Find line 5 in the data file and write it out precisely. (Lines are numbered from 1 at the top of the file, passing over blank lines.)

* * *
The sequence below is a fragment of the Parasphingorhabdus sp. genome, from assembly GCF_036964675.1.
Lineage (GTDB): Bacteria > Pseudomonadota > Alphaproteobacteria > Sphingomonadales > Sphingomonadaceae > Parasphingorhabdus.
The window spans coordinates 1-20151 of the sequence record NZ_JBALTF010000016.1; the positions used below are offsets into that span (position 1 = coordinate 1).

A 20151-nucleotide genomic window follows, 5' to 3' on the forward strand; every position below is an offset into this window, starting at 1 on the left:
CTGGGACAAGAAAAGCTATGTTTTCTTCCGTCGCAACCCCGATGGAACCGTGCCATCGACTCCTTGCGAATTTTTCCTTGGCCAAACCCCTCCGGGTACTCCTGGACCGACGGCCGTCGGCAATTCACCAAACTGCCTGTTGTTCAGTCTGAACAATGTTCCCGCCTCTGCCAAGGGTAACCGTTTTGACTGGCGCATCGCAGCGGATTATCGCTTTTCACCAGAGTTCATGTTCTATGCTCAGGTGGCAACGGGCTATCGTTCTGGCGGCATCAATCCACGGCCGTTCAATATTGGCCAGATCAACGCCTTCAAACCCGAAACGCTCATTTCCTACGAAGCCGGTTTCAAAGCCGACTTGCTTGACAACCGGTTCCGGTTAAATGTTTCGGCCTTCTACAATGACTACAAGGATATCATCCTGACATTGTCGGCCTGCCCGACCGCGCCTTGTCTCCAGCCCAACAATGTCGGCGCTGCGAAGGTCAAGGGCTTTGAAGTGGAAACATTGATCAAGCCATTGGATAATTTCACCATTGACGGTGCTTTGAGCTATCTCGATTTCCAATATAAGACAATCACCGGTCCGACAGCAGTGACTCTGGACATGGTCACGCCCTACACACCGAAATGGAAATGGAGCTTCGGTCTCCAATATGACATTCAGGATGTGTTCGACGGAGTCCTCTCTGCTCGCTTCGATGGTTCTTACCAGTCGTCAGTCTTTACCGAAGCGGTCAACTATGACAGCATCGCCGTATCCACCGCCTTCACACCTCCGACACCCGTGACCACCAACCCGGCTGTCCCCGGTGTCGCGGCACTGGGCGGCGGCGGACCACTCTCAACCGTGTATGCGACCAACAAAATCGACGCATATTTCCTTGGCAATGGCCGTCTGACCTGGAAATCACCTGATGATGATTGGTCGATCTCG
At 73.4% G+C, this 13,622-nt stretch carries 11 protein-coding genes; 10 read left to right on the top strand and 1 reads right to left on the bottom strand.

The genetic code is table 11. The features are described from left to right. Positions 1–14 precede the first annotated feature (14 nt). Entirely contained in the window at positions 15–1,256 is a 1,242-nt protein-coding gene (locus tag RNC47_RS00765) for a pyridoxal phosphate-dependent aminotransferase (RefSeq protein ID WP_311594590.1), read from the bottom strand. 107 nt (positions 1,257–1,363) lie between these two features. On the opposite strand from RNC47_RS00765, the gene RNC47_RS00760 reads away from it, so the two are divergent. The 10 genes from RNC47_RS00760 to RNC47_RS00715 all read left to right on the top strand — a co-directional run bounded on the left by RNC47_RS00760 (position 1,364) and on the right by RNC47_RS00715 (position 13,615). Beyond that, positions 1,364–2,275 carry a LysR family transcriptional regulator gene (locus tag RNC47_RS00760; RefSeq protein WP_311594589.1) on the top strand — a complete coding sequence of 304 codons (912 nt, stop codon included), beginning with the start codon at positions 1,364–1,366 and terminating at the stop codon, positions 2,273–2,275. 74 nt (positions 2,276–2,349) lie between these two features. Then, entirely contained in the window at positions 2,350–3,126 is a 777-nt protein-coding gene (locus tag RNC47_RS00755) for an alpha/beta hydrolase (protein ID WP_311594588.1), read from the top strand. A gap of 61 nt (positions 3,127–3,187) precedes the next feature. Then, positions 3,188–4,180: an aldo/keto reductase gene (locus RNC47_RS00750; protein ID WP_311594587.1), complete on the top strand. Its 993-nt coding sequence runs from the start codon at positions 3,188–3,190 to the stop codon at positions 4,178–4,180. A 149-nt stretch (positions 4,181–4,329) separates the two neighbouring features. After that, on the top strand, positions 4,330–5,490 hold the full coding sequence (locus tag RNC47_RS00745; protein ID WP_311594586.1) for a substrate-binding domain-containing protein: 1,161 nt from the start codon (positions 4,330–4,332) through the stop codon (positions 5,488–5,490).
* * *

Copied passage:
CTGGGACAAGAAAAGCTATGTTTTCTTCCGTCGCAACCCCGATGGAACCGTGCCATCGACTCCTTGCGAATTTTTCCTTGGCCAAACCCCTCCGGGTACTCCTGGACCGACGGCCGTCGGCAATTCACCAAACTGCCTGTTGTTCAGTCTGAACAATGTTCCCGCCTCTGCCAAGGGTAACCGTTTTGACTGGCGCATCGCAGCGGATTATCGCTTTTCACCAGAGTTCATGTTCTATGCTCAGGTGGCAACGGGCTATCGTTCTGGCGGCATCAATCCACGGCCGTTCAATATTGGCCAGATCAACGCCTTCAAACCCGAAACGCTCATTTCCTACGAAGCCGGTTTCAAAGCCGACTTGCTTGACAACCGGTTCCGGTTAAATGTTTCGGCCTTCTACAATGACTACAAGGATATCATCCTGACATTGTCGGCCTGCCCGACCGCGCCTTGTCTCCAGCCCAACAATGTCGGCGCTGCGAAGGTCAAGGGCTTTGAAGTGGAAACATTGATCAAGCCATTGGATAATTTCACCATTGACGGTGCTTTGAGCTATCTCGATTTCCAATATAAGACAATCACCGGTCCGACAGCAGTGACTCTGGACATGGTCACGCCCTACACACCGAAATGGAAATGGAGCTTCGGTCTCCAATATGACATTCAGGATGTGTTCGACGGAGTCCTCTCTGCTCGCTTCGATGGTTCTTACCAGTCGTCAGTCTTTACCGAAGCGGTCAACTATGACAGCATCGCCGTATCCACCGCCTTCACACCTCCGACACCCGTGACCACCAACCCGGCTGTCCCCGGTGTCGCGGCACTGGGCGGCGGCGGACCACTCTCAACCGTGTATGCGACCAACAAAATCGACGCATATTTCCTTGGCAATGGCCGTCTGACCTGGAAATCACCTGATGATGATTGGTCGATCTCG